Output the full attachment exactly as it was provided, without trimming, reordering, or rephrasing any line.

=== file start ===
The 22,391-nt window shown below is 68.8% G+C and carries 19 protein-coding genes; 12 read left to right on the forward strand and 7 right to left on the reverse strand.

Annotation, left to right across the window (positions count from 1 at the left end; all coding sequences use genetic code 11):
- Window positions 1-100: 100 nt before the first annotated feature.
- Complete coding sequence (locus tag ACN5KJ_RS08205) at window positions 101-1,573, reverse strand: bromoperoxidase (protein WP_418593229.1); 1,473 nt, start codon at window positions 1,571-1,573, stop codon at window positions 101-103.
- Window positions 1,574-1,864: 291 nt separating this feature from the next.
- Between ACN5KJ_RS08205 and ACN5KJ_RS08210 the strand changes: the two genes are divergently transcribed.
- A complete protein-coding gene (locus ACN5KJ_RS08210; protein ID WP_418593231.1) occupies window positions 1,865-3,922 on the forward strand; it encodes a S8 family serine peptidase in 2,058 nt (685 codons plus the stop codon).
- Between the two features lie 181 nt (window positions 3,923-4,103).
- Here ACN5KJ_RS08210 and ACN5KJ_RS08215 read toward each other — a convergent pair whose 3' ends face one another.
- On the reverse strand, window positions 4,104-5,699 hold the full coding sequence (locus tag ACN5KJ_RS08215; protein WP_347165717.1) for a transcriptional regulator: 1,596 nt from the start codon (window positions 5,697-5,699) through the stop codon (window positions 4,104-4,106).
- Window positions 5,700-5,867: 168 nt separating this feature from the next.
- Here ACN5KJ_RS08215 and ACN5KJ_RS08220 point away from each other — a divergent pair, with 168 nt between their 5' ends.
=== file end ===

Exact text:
The 22,391-nt window shown below is 68.8% G+C and carries 19 protein-coding genes; 12 read left to right on the forward strand and 7 right to left on the reverse strand.

Annotation, left to right across the window (positions count from 1 at the left end; all coding sequences use genetic code 11):
- Window positions 1-100: 100 nt before the first annotated feature.
- Complete coding sequence (locus tag ACN5KJ_RS08205) at window positions 101-1,573, reverse strand: bromoperoxidase (protein WP_418593229.1); 1,473 nt, start codon at window positions 1,571-1,573, stop codon at window positions 101-103.
- Window positions 1,574-1,864: 291 nt separating this feature from the next.
- Between ACN5KJ_RS08205 and ACN5KJ_RS08210 the strand changes: the two genes are divergently transcribed.
- A complete protein-coding gene (locus ACN5KJ_RS08210; protein ID WP_418593231.1) occupies window positions 1,865-3,922 on the forward strand; it encodes a S8 family serine peptidase in 2,058 nt (685 codons plus the stop codon).
- Between the two features lie 181 nt (window positions 3,923-4,103).
- Here ACN5KJ_RS08210 and ACN5KJ_RS08215 read toward each other — a convergent pair whose 3' ends face one another.
- On the reverse strand, window positions 4,104-5,699 hold the full coding sequence (locus tag ACN5KJ_RS08215; protein WP_347165717.1) for a transcriptional regulator: 1,596 nt from the start codon (window positions 5,697-5,699) through the stop codon (window positions 4,104-4,106).
- Window positions 5,700-5,867: 168 nt separating this feature from the next.
- Here ACN5KJ_RS08215 and ACN5KJ_RS08220 point away from each other — a divergent pair, with 168 nt between their 5' ends.